In an especially spot-on analogy, the authors show why there’s little chance of a smooth transition from oil to unconventional fossil fuels like tar sands and shales. Moving from the premier fossil fuels to the literally half-baked ones, they explain, is like having a slushy or a “triple-thick milkshake” after a soda. Shales will even make you “reach for a knife and fork.” Thus, the claim that Alberta’s tar sands hold another Saudi Arabia’s worth of oil is grossly misleading. It ignores the issue of production rate, which is far more important than that of geographical extent. And unfortunately, the maximum production rate for a tar sand is only a small fraction of that for a comparably sized conventional oil deposit.
Nor do Hallett and Wright foresee a seamless switch to renewables like solar, wind and geothermal. These sources currently provide a tiny fraction of our energy, and through inaction we’ve squandered the decades in which they could have been scaled up meaningfully. Another problem, as mentioned earlier, is that alternative energy schemes often run afoul of thermodynamic laws. Biofuels made from agricultural products have a particular tendency to be energy sinks rather than sources, meaning that they involve greater energy investment than return. In short, we face a painful energy descent that can be cushioned but not averted by renewables.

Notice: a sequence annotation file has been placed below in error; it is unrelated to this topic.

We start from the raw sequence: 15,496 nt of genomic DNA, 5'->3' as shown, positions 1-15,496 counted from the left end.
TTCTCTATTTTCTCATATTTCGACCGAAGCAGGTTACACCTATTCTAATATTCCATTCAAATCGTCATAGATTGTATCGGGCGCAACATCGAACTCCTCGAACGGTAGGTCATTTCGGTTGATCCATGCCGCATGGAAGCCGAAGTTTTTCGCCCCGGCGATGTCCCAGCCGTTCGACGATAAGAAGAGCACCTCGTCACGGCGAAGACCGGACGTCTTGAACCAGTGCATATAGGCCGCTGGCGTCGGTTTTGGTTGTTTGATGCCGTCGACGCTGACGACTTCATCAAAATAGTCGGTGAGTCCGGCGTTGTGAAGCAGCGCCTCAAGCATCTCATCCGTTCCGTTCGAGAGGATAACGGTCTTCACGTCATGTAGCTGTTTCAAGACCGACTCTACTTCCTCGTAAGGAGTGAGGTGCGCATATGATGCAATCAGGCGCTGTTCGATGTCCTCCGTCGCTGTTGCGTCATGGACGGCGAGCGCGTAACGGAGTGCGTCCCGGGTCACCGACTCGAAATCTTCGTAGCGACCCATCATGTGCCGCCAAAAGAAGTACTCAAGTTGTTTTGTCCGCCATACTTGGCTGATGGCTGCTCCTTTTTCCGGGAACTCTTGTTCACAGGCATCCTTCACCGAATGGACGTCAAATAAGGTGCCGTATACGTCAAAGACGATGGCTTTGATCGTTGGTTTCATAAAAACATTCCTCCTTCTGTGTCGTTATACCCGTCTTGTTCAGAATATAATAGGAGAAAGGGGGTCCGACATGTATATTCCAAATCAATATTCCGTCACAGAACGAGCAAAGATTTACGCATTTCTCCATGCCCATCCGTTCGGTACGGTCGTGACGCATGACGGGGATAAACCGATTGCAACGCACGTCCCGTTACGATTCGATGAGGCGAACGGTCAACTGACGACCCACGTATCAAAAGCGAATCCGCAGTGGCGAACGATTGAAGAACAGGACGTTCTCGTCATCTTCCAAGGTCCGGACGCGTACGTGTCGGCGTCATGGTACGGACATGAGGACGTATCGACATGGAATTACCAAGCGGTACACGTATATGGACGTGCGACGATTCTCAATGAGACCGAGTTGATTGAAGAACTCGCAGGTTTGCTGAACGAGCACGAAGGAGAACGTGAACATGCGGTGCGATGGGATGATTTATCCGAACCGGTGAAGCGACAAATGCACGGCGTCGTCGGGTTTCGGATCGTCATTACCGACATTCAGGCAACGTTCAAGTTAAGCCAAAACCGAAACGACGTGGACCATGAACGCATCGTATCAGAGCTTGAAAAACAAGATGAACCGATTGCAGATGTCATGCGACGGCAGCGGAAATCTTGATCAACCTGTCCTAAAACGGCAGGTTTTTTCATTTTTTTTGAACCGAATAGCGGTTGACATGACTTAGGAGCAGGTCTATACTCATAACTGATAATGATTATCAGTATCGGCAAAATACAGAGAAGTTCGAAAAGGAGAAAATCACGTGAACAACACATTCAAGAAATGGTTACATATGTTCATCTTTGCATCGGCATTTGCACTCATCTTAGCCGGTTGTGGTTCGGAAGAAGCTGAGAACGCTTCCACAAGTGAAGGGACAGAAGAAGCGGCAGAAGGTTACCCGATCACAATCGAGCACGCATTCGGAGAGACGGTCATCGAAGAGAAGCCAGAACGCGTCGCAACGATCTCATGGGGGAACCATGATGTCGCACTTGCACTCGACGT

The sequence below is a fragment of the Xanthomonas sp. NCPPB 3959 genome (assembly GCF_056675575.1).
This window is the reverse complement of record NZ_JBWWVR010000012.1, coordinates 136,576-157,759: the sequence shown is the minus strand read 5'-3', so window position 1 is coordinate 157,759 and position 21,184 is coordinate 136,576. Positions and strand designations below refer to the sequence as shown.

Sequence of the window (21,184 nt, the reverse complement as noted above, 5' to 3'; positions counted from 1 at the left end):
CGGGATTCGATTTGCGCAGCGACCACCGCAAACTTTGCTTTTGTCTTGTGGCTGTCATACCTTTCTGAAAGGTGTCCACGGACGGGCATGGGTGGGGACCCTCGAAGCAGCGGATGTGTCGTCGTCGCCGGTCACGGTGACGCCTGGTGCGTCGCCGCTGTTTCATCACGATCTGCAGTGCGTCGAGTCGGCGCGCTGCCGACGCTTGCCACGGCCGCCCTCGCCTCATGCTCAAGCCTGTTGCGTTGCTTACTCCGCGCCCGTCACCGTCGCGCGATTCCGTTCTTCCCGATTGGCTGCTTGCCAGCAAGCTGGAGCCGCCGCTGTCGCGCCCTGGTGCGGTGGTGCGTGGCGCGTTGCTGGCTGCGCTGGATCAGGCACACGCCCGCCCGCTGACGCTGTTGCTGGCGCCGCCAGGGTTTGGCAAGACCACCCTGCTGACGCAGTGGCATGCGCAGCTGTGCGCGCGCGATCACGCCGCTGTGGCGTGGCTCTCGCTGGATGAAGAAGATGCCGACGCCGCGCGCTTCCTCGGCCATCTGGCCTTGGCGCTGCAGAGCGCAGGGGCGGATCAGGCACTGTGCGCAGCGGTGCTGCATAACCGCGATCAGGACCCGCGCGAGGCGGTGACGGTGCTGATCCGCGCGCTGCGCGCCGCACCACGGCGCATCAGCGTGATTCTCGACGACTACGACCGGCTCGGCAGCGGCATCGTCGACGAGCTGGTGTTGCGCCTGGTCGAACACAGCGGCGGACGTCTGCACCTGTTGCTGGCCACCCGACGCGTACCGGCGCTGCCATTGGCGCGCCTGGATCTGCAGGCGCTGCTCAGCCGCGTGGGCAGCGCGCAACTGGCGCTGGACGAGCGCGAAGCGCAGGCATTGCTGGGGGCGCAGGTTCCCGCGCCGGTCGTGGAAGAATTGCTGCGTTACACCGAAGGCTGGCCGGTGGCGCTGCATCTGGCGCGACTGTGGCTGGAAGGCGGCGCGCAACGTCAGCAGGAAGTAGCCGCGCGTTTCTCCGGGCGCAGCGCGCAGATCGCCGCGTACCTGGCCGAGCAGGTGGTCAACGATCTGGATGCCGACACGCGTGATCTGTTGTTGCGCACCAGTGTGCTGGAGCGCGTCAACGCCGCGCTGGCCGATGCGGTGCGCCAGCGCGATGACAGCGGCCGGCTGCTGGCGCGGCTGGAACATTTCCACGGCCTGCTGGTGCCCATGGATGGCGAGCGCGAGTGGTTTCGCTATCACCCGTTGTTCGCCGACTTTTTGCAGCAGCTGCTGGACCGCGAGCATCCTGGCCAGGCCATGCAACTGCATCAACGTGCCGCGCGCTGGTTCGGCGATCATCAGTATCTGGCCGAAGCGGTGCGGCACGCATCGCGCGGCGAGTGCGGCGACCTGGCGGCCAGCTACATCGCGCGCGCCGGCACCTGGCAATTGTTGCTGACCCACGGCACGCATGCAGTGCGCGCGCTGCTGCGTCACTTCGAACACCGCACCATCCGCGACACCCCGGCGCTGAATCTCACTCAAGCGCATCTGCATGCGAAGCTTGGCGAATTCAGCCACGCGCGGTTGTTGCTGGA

The authors regret to inform us, however, that if history is anything to go by our descent will not be a cushioned one. Civilizations that have overshot their resource bases tend to stage futile, last-ditch displays of power rather than beat wise retreats. For example, the Easter Islanders constructed ever more impressive Moai statues even as famine and civil strife overtook them. Since our civilization is sure to replay this cycle on the grandest scale yet, couched in the rhetoric of preserving our nonnegotiable, autocentric way of life, the only sensible thing is for individual communities to stay out of the way and focus on forging the sustainable pathways of the future.
Ever the botanist, Hallett wistfully muses, “If only we were as smart as plants.” He elaborates that, unlike humans with their unattainable aspirations toward a hydrogen economy, plants are able to effortlessly produce hydrogen through photosynthesis, which in turn fuels their growth. But perhaps the greatest lesson that we can learn from plants is the necessity of taking ecology into account in our economic planning. Hallett is in a better position than most to appreciate this imperative, and his and Wright’s clarion call should be heard loud and clear throughout the industrial enterprise.
* These articles can be accessed through the “Post Opinions” Web page: http://www.washingtonpost.com/opinions.